The problem with this is not only all the legal and policy complications, it will propel the UK into a world of tariffs and other barriers to trade. The UK’s agriculture, manufacturing and services sectors would be critically endangered overnight. It cannot even be taken for granted that we would immediately get membership status at the World Trade Organisation.

Any balanced trade agreements with the rest of the world will take time.  The Chinese and Australians took 10 years to complete their recent deal. Unless the UK accepts a series of one-sided deals then that is about how long it will take the UK to conclude agreements with other major economies.  

Time is not the only problem with trade deals. In the modern world, they are rarely about tariffs and quotas but cover “non-tariff barriers” such as competition policy, consumer rights, access to public procurement, and intellectual property protections.  In other words, domestic policies. The most notorious example of such wide-ranging agreements is the US-EU Transatlantic Trade and Investment Partnership, but this is not the only one.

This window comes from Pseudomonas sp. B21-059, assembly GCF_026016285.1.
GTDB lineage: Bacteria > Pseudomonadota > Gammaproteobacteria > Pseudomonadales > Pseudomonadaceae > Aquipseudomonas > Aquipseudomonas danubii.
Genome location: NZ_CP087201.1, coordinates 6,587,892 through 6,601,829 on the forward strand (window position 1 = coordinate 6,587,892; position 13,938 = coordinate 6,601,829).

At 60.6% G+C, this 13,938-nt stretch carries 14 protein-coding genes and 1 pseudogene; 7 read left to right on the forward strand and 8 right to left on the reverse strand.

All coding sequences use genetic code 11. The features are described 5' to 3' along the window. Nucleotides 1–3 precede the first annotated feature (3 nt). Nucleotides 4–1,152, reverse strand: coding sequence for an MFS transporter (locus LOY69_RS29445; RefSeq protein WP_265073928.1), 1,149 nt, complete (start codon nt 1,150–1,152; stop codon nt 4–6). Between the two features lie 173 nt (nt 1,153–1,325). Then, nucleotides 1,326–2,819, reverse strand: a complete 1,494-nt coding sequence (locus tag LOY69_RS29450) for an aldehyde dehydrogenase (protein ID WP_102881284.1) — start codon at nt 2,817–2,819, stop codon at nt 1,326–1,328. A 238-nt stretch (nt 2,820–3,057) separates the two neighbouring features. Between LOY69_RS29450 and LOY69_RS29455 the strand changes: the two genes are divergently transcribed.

A post-Brexit UK may be less about “taking back control” and more about giving it away in return for a trade deal.  And, in any case, no major economy will want to do a deal with the UK until they see what form Brexit takes. 

There is currently litigation about whether an Act of Parliament is needed to commence the Article 50 exit process.  There is also uncertainty as to what will happen if the Scots and Northern Irish remain opposed: the referendum question was about the UK leaving the EU and not just England and Wales. But these major constitutional problems may be less important to whether there is a Brexit than the immense practical difficulties of making Brexit work.

The referendum may have given irresistible political force to the Leave side but membership of the EU may prove an unmoveable object. There is a contradiction, and nobody can predict how this contradiction can be resolved.

David Allen Green is a law and policy commentator and a solicitor at Preiskel & Co LLP.